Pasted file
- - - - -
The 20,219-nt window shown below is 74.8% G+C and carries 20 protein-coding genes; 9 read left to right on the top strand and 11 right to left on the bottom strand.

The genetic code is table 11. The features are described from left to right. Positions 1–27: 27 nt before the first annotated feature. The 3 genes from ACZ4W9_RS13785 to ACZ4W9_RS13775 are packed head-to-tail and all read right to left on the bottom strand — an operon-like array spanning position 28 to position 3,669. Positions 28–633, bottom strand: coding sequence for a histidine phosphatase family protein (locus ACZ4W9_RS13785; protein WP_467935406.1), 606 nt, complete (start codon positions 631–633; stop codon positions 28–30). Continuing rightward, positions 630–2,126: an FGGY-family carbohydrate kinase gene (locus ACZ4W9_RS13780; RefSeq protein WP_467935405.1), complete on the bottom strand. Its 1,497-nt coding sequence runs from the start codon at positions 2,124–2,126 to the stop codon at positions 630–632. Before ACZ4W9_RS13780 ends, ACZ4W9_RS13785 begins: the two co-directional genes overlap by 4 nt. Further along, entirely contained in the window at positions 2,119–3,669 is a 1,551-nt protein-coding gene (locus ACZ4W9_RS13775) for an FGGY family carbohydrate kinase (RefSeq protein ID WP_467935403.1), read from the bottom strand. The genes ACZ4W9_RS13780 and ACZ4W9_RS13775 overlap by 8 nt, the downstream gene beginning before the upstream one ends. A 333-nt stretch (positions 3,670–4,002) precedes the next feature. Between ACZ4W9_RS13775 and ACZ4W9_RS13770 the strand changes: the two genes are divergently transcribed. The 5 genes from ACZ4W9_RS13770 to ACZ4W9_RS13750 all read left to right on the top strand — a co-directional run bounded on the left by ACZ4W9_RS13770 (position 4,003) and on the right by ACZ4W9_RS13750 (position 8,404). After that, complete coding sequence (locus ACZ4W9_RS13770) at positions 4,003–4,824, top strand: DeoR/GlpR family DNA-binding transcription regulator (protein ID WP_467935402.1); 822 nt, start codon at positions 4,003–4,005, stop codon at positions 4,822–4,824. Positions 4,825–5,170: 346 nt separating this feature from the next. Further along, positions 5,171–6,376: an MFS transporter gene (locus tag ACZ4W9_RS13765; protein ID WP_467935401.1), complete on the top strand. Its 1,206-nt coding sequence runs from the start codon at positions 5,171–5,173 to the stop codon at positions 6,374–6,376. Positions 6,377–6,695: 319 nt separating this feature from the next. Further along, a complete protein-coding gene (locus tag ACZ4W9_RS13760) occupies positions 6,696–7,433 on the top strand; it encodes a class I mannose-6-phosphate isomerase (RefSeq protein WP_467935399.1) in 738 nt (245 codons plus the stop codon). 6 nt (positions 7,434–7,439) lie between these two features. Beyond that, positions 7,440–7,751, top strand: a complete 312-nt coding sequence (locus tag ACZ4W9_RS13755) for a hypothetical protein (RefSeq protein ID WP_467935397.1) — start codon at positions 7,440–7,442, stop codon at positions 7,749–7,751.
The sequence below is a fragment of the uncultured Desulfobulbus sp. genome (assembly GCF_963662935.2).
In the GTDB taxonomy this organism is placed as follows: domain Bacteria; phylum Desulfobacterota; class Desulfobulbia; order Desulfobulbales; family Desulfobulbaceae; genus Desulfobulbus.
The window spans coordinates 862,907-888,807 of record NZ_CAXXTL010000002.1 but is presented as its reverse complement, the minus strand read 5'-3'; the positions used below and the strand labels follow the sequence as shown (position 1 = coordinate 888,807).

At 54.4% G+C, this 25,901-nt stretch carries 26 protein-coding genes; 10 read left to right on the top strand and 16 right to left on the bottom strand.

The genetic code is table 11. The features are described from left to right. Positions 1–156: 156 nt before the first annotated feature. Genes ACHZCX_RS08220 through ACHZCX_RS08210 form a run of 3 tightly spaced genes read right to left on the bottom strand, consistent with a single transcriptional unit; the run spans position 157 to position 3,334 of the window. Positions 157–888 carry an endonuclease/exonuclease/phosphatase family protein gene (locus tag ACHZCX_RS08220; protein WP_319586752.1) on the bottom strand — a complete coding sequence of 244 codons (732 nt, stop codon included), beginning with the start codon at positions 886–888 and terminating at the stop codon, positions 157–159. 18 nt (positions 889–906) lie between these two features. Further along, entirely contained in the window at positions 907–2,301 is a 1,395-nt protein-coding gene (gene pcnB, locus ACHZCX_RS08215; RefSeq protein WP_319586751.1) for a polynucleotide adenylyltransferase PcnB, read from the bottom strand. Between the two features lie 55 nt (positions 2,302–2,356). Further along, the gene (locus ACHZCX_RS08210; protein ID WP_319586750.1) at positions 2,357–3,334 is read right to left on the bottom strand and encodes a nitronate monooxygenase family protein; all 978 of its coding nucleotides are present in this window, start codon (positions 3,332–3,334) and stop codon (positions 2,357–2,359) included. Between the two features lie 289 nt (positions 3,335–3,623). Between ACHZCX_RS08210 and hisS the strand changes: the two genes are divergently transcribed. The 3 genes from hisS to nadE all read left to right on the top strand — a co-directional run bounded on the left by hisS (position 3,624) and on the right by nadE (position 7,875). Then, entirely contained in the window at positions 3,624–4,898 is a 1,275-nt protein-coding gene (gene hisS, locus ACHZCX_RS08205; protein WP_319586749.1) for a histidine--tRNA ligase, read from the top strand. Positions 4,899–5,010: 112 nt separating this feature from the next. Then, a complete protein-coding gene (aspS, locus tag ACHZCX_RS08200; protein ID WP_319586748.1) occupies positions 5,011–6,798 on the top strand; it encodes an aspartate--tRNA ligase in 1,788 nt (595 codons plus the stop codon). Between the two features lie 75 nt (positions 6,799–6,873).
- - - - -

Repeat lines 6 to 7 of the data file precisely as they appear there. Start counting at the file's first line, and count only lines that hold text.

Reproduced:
At 54.4% G+C, this 25,901-nt stretch carries 26 protein-coding genes; 10 read left to right on the top strand and 16 right to left on the bottom strand.

The genetic code is table 11. The features are described from left to right. Positions 1–156: 156 nt before the first annotated feature. Genes ACHZCX_RS08220 through ACHZCX_RS08210 form a run of 3 tightly spaced genes read right to left on the bottom strand, consistent with a single transcriptional unit; the run spans position 157 to position 3,334 of the window. Positions 157–888 carry an endonuclease/exonuclease/phosphatase family protein gene (locus tag ACHZCX_RS08220; protein WP_319586752.1) on the bottom strand — a complete coding sequence of 244 codons (732 nt, stop codon included), beginning with the start codon at positions 886–888 and terminating at the stop codon, positions 157–159. 18 nt (positions 889–906) lie between these two features. Further along, entirely contained in the window at positions 907–2,301 is a 1,395-nt protein-coding gene (gene pcnB, locus ACHZCX_RS08215; RefSeq protein WP_319586751.1) for a polynucleotide adenylyltransferase PcnB, read from the bottom strand. Between the two features lie 55 nt (positions 2,302–2,356). Further along, the gene (locus ACHZCX_RS08210; protein ID WP_319586750.1) at positions 2,357–3,334 is read right to left on the bottom strand and encodes a nitronate monooxygenase family protein; all 978 of its coding nucleotides are present in this window, start codon (positions 3,332–3,334) and stop codon (positions 2,357–2,359) included. Between the two features lie 289 nt (positions 3,335–3,623). Between ACHZCX_RS08210 and hisS the strand changes: the two genes are divergently transcribed. The 3 genes from hisS to nadE all read left to right on the top strand — a co-directional run bounded on the left by hisS (position 3,624) and on the right by nadE (position 7,875). Then, entirely contained in the window at positions 3,624–4,898 is a 1,275-nt protein-coding gene (gene hisS, locus ACHZCX_RS08205; protein WP_319586749.1) for a histidine--tRNA ligase, read from the top strand. Positions 4,899–5,010: 112 nt separating this feature from the next. Then, a complete protein-coding gene (aspS, locus tag ACHZCX_RS08200; protein ID WP_319586748.1) occupies positions 5,011–6,798 on the top strand; it encodes an aspartate--tRNA ligase in 1,788 nt (595 codons plus the stop codon). Between the two features lie 75 nt (positions 6,799–6,873).